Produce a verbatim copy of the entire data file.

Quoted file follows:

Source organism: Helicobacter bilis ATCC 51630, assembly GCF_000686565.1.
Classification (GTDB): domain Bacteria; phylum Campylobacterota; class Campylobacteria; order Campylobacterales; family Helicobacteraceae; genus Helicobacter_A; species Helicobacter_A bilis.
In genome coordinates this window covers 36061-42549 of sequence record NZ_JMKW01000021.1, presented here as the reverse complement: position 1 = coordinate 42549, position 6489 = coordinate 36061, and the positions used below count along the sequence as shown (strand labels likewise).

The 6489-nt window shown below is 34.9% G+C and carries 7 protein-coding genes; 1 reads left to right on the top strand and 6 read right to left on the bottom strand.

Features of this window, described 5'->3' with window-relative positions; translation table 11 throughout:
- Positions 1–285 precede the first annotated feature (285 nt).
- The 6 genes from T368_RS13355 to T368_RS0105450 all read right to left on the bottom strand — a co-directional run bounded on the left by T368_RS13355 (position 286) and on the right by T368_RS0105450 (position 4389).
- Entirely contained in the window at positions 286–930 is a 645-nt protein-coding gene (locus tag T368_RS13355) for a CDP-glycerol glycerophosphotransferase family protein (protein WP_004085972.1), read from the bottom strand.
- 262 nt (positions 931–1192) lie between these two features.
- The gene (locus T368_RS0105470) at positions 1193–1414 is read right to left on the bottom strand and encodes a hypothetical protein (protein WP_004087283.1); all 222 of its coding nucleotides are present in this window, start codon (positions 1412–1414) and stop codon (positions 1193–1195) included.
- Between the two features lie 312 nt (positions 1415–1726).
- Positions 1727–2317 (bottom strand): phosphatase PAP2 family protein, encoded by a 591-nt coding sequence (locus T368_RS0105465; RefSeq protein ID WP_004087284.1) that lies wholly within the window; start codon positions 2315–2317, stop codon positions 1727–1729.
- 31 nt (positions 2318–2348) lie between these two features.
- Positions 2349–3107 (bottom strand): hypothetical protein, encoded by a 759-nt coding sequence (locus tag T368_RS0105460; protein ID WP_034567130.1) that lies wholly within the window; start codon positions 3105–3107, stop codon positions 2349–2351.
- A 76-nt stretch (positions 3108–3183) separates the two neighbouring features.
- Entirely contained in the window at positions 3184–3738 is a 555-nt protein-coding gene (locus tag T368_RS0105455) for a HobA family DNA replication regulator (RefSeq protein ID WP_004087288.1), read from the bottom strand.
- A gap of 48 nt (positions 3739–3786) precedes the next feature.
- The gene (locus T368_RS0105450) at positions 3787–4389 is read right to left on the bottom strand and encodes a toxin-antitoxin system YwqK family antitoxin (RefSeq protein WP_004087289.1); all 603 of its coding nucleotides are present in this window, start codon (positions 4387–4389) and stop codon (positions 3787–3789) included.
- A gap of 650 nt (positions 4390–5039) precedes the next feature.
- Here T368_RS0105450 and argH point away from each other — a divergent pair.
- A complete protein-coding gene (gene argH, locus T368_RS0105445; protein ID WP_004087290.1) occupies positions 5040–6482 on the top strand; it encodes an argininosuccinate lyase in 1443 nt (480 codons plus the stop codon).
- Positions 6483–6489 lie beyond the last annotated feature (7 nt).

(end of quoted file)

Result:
Source organism: Helicobacter bilis ATCC 51630, assembly GCF_000686565.1.
Classification (GTDB): domain Bacteria; phylum Campylobacterota; class Campylobacteria; order Campylobacterales; family Helicobacteraceae; genus Helicobacter_A; species Helicobacter_A bilis.
In genome coordinates this window covers 36061-42549 of sequence record NZ_JMKW01000021.1, presented here as the reverse complement: position 1 = coordinate 42549, position 6489 = coordinate 36061, and the positions used below count along the sequence as shown (strand labels likewise).

The 6489-nt window shown below is 34.9% G+C and carries 7 protein-coding genes; 1 reads left to right on the top strand and 6 read right to left on the bottom strand.

Features of this window, described 5'->3' with window-relative positions; translation table 11 throughout:
- Positions 1–285 precede the first annotated feature (285 nt).
- The 6 genes from T368_RS13355 to T368_RS0105450 all read right to left on the bottom strand — a co-directional run bounded on the left by T368_RS13355 (position 286) and on the right by T368_RS0105450 (position 4389).
- Entirely contained in the window at positions 286–930 is a 645-nt protein-coding gene (locus tag T368_RS13355) for a CDP-glycerol glycerophosphotransferase family protein (protein WP_004085972.1), read from the bottom strand.
- 262 nt (positions 931–1192) lie between these two features.
- The gene (locus T368_RS0105470) at positions 1193–1414 is read right to left on the bottom strand and encodes a hypothetical protein (protein WP_004087283.1); all 222 of its coding nucleotides are present in this window, start codon (positions 1412–1414) and stop codon (positions 1193–1195) included.
- Between the two features lie 312 nt (positions 1415–1726).
- Positions 1727–2317 (bottom strand): phosphatase PAP2 family protein, encoded by a 591-nt coding sequence (locus T368_RS0105465; RefSeq protein ID WP_004087284.1) that lies wholly within the window; start codon positions 2315–2317, stop codon positions 1727–1729.
- 31 nt (positions 2318–2348) lie between these two features.
- Positions 2349–3107 (bottom strand): hypothetical protein, encoded by a 759-nt coding sequence (locus tag T368_RS0105460; protein ID WP_034567130.1) that lies wholly within the window; start codon positions 3105–3107, stop codon positions 2349–2351.
- A 76-nt stretch (positions 3108–3183) separates the two neighbouring features.
- Entirely contained in the window at positions 3184–3738 is a 555-nt protein-coding gene (locus tag T368_RS0105455) for a HobA family DNA replication regulator (RefSeq protein ID WP_004087288.1), read from the bottom strand.
- A gap of 48 nt (positions 3739–3786) precedes the next feature.
- The gene (locus T368_RS0105450) at positions 3787–4389 is read right to left on the bottom strand and encodes a toxin-antitoxin system YwqK family antitoxin (RefSeq protein WP_004087289.1); all 603 of its coding nucleotides are present in this window, start codon (positions 4387–4389) and stop codon (positions 3787–3789) included.
- A gap of 650 nt (positions 4390–5039) precedes the next feature.
- Here T368_RS0105450 and argH point away from each other — a divergent pair.
- A complete protein-coding gene (gene argH, locus T368_RS0105445; protein ID WP_004087290.1) occupies positions 5040–6482 on the top strand; it encodes an argininosuccinate lyase in 1443 nt (480 codons plus the stop codon).
- Positions 6483–6489 lie beyond the last annotated feature (7 nt).